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Home >> Research & Instruction >> Research Services Blog >> Celebrate US Constitution Day

Celebrate US Constitution Day on September 17!

The final draft of the Constitution of the United States was signed by 39 delegates on September 17, 1787. It would go on to be ratified on June 21, 1788. The signing of the Constitution is one of the most important and defining moments in US history and as such the 17th of September is recognized as US Constitution Day.

The commemoration of this day grew out of an original desire for an “I Am An American Day” that was recognized in 1941 as the third Sunday in May. This day was meant to celebrate those who had become American citizens. Later, in 1952 Congress moved this date to September 17th to commemorate the formation and signing of the Constitution but with the designation “Citizen Day” and with the purpose of recognizing all who had become American citizens. In 2004, Congress changed the designation to “Constitution Day and Citizenship Day.” The new commemoration also included two requirements, that the head of every Federal agency provide each employee with education and training materials concerning the Constitution, and that each educational institution which receives Federal funds provides education opportunities for students concerning the Constitution on September 17th.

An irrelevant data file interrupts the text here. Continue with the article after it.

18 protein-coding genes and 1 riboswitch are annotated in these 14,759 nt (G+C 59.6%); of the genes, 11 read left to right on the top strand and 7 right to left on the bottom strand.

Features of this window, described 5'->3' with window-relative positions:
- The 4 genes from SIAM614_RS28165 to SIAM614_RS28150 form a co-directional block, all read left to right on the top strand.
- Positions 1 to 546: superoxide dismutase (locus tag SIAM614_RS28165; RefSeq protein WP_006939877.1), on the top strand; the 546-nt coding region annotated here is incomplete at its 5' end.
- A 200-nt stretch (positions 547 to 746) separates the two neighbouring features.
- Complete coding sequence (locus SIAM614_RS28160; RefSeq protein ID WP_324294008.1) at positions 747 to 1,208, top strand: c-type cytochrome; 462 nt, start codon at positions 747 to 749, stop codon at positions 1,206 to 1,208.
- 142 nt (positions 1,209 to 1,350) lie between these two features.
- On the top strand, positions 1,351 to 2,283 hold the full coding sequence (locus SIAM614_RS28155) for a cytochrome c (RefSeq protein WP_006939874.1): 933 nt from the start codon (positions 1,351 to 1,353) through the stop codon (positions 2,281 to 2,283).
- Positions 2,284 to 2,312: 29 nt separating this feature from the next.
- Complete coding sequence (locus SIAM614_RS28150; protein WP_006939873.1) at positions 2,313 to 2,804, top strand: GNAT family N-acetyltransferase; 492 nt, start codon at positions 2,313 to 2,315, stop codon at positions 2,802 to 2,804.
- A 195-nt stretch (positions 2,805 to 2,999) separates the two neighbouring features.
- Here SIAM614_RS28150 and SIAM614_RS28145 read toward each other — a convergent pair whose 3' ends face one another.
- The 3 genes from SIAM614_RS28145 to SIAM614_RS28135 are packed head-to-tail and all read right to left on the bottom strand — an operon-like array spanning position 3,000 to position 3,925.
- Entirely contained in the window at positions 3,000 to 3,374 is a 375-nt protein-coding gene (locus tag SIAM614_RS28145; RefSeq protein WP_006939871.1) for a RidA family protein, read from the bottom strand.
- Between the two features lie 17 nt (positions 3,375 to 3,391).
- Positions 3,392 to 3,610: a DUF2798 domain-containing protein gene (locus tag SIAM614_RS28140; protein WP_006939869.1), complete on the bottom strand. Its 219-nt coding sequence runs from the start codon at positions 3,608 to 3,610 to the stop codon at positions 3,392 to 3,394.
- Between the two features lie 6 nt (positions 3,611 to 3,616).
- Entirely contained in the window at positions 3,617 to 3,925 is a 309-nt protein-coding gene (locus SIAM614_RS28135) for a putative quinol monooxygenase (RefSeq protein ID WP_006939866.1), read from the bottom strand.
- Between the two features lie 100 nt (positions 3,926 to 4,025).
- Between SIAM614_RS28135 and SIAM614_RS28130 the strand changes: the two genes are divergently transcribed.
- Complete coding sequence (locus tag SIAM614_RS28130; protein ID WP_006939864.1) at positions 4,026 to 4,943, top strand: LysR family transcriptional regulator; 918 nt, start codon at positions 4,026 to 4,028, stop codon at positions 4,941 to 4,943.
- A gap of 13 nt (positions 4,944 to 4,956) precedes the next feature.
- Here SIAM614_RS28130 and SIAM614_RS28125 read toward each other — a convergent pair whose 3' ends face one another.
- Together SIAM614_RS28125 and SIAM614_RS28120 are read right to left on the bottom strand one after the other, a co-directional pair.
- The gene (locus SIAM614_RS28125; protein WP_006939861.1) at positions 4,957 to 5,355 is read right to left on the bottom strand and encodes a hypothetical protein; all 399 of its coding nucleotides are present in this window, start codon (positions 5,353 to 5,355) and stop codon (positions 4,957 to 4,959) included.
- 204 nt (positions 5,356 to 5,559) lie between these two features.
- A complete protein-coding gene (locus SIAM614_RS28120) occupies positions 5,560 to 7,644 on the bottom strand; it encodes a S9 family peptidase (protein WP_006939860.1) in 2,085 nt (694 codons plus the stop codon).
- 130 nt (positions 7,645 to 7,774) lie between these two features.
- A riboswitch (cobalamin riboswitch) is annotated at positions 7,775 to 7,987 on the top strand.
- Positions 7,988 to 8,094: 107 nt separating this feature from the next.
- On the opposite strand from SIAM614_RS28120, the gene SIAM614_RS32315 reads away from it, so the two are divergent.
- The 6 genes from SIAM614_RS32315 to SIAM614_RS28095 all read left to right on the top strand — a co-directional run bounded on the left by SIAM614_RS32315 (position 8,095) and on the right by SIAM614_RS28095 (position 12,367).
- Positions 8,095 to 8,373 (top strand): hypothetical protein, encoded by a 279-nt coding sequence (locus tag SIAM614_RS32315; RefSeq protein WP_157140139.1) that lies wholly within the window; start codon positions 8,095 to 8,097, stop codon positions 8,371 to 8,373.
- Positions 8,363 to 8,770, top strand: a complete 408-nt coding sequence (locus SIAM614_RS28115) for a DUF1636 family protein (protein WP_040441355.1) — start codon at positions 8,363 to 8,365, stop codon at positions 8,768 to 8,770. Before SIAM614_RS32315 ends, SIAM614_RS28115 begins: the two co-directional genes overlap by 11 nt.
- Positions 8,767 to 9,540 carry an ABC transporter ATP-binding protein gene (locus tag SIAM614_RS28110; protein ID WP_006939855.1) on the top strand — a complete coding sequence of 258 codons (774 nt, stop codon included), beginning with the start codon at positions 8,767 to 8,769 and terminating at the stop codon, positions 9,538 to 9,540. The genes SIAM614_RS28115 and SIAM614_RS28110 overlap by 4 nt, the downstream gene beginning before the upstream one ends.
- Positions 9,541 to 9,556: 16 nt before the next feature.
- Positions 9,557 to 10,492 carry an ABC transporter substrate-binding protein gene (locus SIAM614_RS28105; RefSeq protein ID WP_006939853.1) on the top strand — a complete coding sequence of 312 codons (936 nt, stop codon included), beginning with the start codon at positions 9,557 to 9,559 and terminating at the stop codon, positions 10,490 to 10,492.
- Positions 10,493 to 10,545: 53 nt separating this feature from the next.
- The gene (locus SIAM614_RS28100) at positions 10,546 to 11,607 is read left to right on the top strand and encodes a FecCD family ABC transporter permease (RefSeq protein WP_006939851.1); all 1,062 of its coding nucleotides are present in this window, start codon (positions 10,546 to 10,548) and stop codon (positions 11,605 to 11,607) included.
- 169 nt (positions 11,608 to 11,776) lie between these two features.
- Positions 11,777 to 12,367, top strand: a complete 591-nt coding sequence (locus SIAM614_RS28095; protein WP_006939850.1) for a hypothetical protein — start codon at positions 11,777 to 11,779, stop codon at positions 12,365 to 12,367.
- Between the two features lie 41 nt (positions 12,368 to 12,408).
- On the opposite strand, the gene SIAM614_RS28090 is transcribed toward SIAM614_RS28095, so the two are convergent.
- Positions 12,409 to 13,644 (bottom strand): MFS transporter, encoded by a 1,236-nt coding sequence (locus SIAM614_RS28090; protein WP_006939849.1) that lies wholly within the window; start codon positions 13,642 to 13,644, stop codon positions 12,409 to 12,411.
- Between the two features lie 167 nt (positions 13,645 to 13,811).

Free Web Resources

There is a wealth of information and resources written on the Constitution of the United States.

National Archives has "America's Founding Documents," including the Constitution and the Bill of Rights.

Reading of the Constitution by Congress:

Annenberg Classroom Videos: The Story of the Bill of Rights (16 min video)

Annenberg Guide to the United States Constitution

Library of Congress Lesson Plans

National Constitution Center

Law Library of Congress Constitution Day and Citizenship Day Resources


Library Resources on the Constitution

The SDSU Library has a number of great resources on the Constitution. Here are a few titles:

The United States Constitution : questions and answers by John R. Vile

Our Constitution: A Conversation (DVD)

Why the Constitution Matters by Mark Tushnet

The annotated U.S. Constitution and Declaration of Independence edited by Jack N. Rakove  

Here are a few subject headings, to find additional resources:

Constitutional law -- United States

United States. Constitution Constitutional history -- United States


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